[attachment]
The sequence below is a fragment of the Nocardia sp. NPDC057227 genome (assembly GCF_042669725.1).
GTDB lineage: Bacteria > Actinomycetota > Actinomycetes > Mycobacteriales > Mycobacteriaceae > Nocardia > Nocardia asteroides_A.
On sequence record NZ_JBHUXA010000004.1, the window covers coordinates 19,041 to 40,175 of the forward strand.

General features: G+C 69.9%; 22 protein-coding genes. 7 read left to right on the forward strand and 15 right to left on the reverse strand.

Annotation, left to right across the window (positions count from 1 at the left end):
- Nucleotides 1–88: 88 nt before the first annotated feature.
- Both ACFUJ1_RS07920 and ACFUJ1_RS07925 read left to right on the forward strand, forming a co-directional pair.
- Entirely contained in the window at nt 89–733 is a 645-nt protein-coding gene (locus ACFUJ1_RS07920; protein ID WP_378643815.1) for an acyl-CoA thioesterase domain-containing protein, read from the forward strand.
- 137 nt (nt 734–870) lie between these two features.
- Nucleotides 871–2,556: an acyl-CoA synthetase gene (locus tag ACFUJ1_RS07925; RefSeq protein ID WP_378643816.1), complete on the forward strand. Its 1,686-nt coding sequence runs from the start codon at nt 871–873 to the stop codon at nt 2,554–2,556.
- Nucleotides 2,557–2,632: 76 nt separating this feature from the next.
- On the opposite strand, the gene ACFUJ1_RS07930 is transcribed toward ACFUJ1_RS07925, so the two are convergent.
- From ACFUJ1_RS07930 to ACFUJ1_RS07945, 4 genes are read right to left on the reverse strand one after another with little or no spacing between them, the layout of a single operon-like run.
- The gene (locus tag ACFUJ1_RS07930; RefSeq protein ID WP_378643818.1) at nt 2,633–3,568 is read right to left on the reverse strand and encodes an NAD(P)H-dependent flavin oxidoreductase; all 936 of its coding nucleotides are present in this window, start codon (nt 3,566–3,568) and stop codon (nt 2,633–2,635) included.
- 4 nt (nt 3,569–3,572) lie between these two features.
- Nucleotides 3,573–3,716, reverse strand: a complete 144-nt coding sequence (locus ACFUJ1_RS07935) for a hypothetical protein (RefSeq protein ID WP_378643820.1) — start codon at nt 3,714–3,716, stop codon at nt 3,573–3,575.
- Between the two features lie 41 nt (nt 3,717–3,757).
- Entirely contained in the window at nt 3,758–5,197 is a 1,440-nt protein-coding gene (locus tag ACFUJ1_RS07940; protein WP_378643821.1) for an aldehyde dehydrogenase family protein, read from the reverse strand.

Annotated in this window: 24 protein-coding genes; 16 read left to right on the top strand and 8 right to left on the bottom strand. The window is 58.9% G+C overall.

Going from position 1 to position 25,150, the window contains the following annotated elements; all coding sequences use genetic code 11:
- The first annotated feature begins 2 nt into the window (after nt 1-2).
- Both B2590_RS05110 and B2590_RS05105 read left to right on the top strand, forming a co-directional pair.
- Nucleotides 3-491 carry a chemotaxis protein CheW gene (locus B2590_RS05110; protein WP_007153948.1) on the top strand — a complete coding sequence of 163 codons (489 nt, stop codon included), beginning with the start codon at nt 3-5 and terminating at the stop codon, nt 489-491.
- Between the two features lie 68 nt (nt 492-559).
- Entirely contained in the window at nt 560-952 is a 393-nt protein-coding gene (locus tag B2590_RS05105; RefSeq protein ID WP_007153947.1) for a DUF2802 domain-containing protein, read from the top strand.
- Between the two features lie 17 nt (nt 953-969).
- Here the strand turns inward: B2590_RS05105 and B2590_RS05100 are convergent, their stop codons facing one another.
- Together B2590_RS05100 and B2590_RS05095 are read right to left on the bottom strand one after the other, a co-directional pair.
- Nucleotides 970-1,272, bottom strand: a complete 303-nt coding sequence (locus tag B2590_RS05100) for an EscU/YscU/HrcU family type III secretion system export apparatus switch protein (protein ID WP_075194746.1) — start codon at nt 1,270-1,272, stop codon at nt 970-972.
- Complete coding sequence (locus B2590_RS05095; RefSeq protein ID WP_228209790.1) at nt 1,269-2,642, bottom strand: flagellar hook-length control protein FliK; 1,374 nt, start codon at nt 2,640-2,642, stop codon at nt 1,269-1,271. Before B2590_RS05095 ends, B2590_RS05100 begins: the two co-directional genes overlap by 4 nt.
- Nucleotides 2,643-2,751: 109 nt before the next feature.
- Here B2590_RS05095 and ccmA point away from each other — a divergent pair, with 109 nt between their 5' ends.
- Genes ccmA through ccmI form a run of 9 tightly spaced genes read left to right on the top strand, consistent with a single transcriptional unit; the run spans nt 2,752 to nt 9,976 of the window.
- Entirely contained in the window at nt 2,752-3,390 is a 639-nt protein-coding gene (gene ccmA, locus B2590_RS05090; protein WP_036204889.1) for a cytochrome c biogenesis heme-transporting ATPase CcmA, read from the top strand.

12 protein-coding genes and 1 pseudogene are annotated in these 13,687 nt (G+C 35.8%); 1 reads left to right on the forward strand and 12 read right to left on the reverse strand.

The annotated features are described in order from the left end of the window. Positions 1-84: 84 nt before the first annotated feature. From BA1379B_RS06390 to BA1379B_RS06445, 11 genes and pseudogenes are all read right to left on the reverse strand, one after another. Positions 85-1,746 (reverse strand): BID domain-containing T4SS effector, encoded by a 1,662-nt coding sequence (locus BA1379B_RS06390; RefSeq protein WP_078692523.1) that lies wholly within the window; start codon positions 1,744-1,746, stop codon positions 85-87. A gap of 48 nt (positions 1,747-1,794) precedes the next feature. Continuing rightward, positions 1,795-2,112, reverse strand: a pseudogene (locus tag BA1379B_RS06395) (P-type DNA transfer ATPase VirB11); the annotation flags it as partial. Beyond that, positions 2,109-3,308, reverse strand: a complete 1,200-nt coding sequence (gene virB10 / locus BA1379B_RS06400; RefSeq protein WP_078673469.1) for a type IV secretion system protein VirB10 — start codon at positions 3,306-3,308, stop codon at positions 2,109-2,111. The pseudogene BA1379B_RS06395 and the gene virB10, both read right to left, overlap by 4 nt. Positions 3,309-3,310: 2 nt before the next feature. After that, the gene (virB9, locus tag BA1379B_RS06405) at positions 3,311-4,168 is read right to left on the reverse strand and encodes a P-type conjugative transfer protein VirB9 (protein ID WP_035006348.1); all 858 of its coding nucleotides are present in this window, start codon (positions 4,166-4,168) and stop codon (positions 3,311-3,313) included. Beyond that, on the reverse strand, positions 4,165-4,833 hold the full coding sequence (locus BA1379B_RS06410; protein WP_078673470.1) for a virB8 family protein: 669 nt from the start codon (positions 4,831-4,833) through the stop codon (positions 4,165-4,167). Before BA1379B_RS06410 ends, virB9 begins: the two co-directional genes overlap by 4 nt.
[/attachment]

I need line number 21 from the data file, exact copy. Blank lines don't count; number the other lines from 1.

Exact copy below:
- The first annotated feature begins 2 nt into the window (after nt 1-2).